*BEFORE WE BEGIN, WARNING THERE MAY BE POSSIBLE SPOILERS AHEAD*
**SERIOUSLY, THIS IS A TV REVIEW THERE’S BOUND TO BE SPOILERS COMING**
***LAST CHANCE TO TURN BACK IF YOU DON’T WANT TO SEE SOME SERIOUS SPOILERS***
Now before we begin I’m going to hold my hands up and say that I have never actually read any of the thirteen books which comprise Lemony Snicket’s Series of Unfortunate Events, they were really more of the next generations thing, and in fact were some of my late brothers favourites.
The series itself follows the recently bereaved Baudelaire orphans, Violet, Klaus and Sunny, as they go to live with various estranged relatives, whilst trying to stay ahead of the villainous actor and their initial guardian, Count Olaf’s vile machinations towards the orphans and their family inheritance, all while trying to shed some light on the mysteries surrounding the death of their parents.
The series itself comprises of eight 45 minuet long episodes (a godsend when compared with the usual 24 episode series you get with a lot of american TV), which adapts the first four books of the series in a series of 4 two part episodes. A series of Unfortunate events has cast some real veterans of screen including Joan Cusack, Alfre Woodward, Catherine O’ Hara, Cobie Smoulders and Will Arnett all as supporting characters. Although the show itself is stolen by Neil Patrick Harris as Count Olaf, a true master of disguise and brilliant character actor, he manages to slip into the role of bad actor really well, invoking that old line, that it takes a really good actor to play a really bad actor. The way he goes into any costume and manages to play the convoluted and downright ludicrous is absolutely fantastic and he does make an excellent villain for the piece.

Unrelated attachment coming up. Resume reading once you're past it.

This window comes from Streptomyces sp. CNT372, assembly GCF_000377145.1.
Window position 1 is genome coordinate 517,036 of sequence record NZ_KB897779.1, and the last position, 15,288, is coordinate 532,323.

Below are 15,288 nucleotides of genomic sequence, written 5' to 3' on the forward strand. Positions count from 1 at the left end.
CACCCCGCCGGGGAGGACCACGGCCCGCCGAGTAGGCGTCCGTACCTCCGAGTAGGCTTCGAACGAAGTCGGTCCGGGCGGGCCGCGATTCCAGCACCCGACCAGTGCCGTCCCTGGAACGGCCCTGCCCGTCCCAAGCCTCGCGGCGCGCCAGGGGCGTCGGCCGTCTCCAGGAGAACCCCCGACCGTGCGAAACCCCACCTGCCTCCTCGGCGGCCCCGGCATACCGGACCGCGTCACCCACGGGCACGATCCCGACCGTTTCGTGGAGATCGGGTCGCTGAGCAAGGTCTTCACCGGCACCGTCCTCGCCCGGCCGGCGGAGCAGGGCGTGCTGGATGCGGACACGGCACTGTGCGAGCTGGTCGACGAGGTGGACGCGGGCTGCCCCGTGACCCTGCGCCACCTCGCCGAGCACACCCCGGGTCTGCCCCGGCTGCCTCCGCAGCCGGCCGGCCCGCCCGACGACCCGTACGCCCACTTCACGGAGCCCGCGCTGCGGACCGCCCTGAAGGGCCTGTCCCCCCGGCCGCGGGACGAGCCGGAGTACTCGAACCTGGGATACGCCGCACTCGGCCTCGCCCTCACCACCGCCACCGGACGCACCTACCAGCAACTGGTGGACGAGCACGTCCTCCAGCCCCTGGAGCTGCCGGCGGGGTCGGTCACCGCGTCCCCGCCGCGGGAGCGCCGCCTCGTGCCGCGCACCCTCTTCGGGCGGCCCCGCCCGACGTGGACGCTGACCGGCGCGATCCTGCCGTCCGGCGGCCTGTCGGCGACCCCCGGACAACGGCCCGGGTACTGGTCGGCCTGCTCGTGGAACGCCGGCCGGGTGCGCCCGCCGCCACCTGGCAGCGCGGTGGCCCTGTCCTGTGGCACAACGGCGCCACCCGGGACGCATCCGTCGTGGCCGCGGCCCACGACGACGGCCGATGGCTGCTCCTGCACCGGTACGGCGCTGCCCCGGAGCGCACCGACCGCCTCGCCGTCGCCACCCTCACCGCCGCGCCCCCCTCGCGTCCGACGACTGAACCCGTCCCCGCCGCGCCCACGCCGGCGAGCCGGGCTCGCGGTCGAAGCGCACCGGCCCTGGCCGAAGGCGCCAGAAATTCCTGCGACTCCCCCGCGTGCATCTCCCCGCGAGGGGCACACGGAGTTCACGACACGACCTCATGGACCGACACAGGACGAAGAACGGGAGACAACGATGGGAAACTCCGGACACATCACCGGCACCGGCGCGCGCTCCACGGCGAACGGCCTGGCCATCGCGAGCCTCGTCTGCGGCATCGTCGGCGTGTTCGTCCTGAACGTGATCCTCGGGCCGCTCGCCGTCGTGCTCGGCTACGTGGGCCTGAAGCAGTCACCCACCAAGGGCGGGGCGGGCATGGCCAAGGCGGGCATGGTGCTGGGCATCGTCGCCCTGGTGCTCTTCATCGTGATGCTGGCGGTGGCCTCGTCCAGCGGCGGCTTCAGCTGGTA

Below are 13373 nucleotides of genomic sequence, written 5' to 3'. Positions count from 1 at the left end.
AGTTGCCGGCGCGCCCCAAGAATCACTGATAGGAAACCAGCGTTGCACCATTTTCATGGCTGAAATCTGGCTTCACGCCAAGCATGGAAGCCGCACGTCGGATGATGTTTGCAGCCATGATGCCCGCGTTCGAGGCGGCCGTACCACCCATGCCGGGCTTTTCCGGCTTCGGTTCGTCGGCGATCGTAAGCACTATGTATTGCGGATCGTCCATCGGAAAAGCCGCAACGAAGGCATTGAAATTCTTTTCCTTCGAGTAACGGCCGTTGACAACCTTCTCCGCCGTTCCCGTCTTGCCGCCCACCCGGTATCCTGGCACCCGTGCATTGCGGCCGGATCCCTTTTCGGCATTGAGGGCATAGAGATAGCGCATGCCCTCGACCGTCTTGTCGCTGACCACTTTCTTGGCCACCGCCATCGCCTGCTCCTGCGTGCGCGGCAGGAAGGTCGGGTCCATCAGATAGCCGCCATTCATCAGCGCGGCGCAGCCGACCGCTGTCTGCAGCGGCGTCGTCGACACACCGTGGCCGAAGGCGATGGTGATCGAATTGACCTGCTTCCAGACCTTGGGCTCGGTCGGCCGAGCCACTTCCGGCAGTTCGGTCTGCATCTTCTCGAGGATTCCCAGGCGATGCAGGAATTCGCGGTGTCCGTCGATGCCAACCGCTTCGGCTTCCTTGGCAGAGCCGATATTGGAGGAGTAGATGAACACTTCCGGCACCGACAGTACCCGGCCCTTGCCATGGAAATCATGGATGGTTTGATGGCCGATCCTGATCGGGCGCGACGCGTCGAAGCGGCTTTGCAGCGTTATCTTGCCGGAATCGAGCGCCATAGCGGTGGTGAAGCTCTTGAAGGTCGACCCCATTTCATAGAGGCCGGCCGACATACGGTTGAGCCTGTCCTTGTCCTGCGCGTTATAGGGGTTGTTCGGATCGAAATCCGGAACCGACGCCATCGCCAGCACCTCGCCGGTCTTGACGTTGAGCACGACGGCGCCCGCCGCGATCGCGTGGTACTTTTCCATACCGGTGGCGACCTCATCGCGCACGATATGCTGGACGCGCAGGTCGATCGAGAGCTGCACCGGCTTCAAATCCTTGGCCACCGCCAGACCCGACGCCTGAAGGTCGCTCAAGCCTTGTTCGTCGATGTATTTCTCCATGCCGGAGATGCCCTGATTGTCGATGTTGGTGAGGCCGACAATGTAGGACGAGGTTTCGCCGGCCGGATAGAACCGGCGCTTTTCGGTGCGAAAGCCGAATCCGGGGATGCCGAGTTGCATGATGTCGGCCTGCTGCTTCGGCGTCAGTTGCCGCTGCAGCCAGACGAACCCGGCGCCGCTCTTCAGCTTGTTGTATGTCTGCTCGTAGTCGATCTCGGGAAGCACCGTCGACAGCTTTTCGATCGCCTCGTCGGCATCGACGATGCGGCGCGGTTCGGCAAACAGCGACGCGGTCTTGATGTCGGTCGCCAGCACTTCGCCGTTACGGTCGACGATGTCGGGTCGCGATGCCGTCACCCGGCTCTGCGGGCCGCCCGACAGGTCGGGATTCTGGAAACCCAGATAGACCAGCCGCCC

Another stand out for the role is Patrick Warburton as Lemony Snicket, serving as narrator throughout the piece, his deadpan style and deep delivery really add to the tragicomical joie de vivre that embodies the show.
The children of the piece played by Malina Weissman, Louis Hynes and Presley Smith are a delight in themselves and really show a depth of character and to the show itself that, unlike most portrayed by child actors, may be safe for children to watch, but not necessarily aimed at children.
Overall the show is quick to begin, doesn’t overload you with details and offers unique and interesting set pieces and costumes, the theatricality can be over the top in parts, but I think its meant to be, and is a definite improvement of the soon forgotten, but never forgiven Jim Carey film version from 2004